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Risk

8/5/2008
05:29 PM
George V. Hulme
George V. Hulme
Commentary
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Black Hat 2008, First Day Sessions

I've been in Las Vegas for a couple of days now, meeting with some old friends in the information security community, and making a few new ones. This year, the annual Black Hat confab will be serving interesting talks on the security implications of virtualization, social networks, and Web 2.0. Should make a good conference that will highlight some of the big security concerns going forward.

I've been in Las Vegas for a couple of days now, meeting with some old friends in the information security community, and making a few new ones. This year, the annual Black Hat confab will be serving interesting talks on the security implications of virtualization, social networks, and Web 2.0. Should make a good conference that will highlight some of the big security concerns going forward.On Wednesday, I'll be attending the keynote, from the Application Security track, of Ian O. Angell, professor of information systems, London School of Economics, called Complexity in Computer Security: a Risky Business. While the name of the presentation doesn't pack much punch, this description pulled me in: The mixture of computers and human activity systems spawns bureaucracy and systemic risk, which can throw up singularities that defy any positivist/statistical analysis. Should be interesting, I'm always up for an economist's take on information security.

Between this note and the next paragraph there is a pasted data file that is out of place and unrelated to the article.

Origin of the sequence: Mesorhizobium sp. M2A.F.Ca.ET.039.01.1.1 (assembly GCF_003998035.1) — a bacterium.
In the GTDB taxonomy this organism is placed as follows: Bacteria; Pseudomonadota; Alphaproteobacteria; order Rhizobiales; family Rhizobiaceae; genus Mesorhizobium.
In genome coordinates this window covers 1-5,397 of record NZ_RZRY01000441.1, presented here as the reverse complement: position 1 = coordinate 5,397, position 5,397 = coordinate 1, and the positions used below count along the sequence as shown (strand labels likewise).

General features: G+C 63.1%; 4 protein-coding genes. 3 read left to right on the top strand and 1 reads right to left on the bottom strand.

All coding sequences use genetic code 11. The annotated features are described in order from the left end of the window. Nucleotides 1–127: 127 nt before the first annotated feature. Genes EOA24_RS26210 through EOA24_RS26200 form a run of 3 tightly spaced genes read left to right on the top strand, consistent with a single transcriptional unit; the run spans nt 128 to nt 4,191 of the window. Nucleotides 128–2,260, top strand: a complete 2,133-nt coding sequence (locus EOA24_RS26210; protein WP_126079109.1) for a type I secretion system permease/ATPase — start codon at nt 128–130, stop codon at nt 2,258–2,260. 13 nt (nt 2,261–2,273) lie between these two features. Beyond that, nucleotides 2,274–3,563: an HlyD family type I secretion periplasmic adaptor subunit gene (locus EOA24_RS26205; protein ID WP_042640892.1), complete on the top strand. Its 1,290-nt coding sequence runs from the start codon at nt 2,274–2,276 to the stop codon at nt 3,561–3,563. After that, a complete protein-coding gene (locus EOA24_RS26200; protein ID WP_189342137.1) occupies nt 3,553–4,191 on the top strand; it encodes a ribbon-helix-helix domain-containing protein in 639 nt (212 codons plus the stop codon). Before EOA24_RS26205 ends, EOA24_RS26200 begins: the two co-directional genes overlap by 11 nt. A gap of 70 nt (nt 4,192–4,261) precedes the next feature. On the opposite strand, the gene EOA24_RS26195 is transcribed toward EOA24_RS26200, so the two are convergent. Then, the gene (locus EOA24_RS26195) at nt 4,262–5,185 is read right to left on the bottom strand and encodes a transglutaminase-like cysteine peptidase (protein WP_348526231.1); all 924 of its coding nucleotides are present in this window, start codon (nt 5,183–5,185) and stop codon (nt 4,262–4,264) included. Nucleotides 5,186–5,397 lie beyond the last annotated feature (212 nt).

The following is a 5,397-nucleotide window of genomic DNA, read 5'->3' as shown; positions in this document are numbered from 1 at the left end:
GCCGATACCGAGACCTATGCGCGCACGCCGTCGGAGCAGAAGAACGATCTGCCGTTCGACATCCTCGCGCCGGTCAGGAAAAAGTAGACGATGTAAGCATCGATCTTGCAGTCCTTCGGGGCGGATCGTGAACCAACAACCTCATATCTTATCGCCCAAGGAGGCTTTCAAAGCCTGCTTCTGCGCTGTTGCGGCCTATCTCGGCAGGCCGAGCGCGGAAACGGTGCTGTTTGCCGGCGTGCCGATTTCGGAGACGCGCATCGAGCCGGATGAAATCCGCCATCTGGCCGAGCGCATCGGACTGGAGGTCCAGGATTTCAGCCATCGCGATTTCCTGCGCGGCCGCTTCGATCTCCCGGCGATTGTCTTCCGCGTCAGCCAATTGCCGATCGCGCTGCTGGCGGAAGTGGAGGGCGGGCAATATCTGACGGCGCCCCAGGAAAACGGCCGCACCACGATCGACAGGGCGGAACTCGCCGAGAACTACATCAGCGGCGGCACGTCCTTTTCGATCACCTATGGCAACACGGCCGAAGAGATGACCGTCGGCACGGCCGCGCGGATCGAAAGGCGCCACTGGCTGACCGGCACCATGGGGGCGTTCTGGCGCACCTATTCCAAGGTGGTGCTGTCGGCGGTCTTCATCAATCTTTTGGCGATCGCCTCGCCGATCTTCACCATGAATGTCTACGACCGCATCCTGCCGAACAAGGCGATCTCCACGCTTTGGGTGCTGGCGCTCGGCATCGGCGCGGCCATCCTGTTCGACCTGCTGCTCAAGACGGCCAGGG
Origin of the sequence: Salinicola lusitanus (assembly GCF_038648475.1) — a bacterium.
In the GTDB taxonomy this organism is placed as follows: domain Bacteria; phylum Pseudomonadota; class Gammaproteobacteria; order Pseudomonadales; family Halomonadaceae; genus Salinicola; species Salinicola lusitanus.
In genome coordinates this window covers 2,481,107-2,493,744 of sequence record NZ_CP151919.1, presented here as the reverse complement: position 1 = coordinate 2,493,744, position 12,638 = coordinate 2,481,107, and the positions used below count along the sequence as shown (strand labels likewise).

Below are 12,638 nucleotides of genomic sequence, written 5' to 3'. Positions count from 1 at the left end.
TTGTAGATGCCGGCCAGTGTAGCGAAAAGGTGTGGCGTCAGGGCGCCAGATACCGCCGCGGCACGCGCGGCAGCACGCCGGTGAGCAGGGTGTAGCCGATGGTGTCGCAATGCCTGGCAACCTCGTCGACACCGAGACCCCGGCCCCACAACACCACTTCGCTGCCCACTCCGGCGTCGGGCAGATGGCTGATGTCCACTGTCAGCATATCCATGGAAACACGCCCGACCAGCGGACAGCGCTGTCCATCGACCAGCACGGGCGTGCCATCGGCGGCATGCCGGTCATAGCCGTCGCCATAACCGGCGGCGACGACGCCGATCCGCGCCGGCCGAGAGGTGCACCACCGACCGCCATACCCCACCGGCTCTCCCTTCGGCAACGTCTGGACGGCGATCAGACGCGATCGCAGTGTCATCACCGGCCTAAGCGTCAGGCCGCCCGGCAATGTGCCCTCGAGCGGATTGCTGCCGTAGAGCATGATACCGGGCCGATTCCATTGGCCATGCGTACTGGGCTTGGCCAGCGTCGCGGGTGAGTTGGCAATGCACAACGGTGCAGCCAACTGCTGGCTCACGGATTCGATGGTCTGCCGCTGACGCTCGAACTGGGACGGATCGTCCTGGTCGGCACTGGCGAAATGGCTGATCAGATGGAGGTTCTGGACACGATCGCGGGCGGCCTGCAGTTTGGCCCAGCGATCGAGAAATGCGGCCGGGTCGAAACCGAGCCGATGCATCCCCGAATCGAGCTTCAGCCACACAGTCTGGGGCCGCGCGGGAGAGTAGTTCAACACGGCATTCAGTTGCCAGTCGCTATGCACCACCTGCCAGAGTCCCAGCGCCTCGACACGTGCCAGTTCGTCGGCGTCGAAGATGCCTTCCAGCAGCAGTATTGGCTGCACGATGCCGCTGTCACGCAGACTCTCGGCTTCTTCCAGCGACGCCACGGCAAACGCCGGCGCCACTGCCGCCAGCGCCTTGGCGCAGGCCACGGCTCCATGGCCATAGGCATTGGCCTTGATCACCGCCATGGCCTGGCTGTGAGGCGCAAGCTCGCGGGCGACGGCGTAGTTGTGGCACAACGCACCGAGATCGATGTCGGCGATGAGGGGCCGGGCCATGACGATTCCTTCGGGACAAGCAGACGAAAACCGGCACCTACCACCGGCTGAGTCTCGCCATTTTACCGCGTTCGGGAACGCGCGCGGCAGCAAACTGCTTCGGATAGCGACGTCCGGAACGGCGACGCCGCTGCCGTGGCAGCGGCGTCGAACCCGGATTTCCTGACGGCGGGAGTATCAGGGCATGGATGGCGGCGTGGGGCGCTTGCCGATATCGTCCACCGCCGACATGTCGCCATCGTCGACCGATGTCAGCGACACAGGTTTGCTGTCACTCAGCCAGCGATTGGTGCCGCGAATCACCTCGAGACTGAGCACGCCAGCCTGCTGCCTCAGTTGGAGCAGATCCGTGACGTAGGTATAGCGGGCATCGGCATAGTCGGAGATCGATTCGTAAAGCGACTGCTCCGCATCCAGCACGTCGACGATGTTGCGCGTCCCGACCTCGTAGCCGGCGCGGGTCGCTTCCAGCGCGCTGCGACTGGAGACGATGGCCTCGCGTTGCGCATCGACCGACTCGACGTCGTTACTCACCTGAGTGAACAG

Next up, we're jumping over to the networking track for a ride with The Four Horsemen of the Virtualization Security Apocalypse, presented by Christopher Hoff, chief security architect at Unisys. This network presentation will focus on both securing virtualization as well as virtualizing security; from virtualization-enabled chipsets to the hypervisor to the VMs, we'll explore the real issues that exist today as well as those that are coming that aren't being discussed or planned for. There's no doubt virtualizing security, as well as securing virtualized environments, are two topics just getting warmed up.

Final session I'll be attending Wednesday will be Xploiting Google Gadgets: Gmalware and Beyond. Couldn't resist this description: This talk will analyze the security history of Google Gadgets and demonstrate ways to exploit Gadgets for nefarious purposes. I guess social-engineering someone to install a gadget so you can scan all of the systems on their subnet will supplement malware-laced USB storage devices used for the same purposes.

I'll be posting my observations from the conference throughout the week. Stay tuned.

Or, you can follow my micro blogs from the event on Twitter.

 

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